Bike Sales Boosted by New Trends

Bicycle sales have seen significant gains due to various trends, including an increasing interest in cycling as an exercise form and the shift to non-fossil fuel transportation methods.

Bicycle shops are struggling to meet customer demand. Some have closed voluntarily while others send employees home or operate with limited schedules.

1. It’s Time for a New Bike

Purchase of a bike can be an expensive, life-altering decision. But with many affordable options on the market, purchasing one for less than PS1000 may no longer be daunting.

Many new bikes feature entry-level components designed specifically to cater to newcomers to cycling. This makes these bikes an excellent option for riders unsure whether cycling will become part of their long-term life or those not wanting to invest too heavily in something which might not work out in terms of fit and functionality.

Budget-minded cyclists looking for affordable new bikes should visit a local bike store. Not only will you find an impressive selection of new bikes in these shops, but their sales support the local cycling economy and community – plus, friendly staff are on hand to guide your purchase of this essential piece of cycling equipment!

2. You’re Moving

If you’re moving, a bike can be an efficient and convenient way to navigate without using public transit. Bicycle shops typically hold semi-annual sales where buyers can purchase bikes at great discounts; according to Tuvi Mrakpor from Sweet Pete’s in Toronto Ontario.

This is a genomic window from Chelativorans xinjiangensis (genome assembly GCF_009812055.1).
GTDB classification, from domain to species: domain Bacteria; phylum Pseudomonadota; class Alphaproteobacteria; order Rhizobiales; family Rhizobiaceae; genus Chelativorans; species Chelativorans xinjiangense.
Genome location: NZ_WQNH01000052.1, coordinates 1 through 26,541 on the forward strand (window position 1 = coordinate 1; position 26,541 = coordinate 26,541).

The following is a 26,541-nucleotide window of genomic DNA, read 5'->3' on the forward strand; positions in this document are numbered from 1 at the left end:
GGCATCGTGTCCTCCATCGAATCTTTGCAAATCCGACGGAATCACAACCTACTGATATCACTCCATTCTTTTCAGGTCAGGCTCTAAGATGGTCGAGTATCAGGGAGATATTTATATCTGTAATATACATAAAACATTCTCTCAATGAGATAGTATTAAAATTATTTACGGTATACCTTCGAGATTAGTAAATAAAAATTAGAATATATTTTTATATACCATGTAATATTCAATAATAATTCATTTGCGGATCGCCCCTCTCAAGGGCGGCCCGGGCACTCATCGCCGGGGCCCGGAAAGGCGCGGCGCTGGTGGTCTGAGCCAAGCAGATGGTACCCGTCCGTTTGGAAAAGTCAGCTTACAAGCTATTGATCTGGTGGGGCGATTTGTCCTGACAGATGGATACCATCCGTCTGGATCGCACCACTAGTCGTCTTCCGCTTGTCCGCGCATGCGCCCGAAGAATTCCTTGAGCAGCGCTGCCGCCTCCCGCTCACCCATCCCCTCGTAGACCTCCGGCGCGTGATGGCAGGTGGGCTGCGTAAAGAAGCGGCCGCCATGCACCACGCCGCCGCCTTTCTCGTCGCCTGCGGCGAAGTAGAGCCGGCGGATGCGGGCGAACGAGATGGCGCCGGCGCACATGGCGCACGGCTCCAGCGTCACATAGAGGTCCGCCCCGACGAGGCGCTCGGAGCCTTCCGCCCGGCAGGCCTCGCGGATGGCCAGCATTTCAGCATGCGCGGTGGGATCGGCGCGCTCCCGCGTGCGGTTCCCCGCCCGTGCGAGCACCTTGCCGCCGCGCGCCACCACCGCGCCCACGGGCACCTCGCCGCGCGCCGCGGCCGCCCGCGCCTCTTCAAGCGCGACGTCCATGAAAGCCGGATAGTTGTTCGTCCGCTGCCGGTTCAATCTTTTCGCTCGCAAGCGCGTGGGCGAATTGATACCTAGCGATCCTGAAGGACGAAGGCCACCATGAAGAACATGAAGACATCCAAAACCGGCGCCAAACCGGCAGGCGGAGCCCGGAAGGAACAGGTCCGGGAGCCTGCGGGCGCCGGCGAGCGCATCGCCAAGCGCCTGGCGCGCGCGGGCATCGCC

He also notes that some brands, including Canyon and YT Industries, specialize in online-only sales to bypass shop markup. This often results in higher-spec bikes at comparable pricing if purchased directly online.

Mrakpor emphasizes the importance of finding a bike retailer who will answer your questions honestly, as well as offer honest advice. And don’t forget to request a test ride! That way you’ll know just how a particular bike feels before making your final choice.

3. It’s Not Working for You

Bicycle shops have fallen prey to Covid-fueled inventory fluctuations just like any outdoor retailer; their high ticket nature makes them particularly susceptible to trend-induced fluctuations.

Thus, bike brands tend to overestimate demand and end up stockpiling. When coupled with China’s zero-Covid policy and Russia’s ongoing conflict in Ukraine, prices remain unflinchingly high.

This year, prices appear to be trending down; however, it remains too early to tell whether this shift will stay. Sweet Pete’s is currently using online sales platform BikeExchange in an effort to balance supply and demand; however negotiating prices is often difficult due to minimum advertised pricing agreements with manufacturers, especially for larger chains.

Mitchel Campbell

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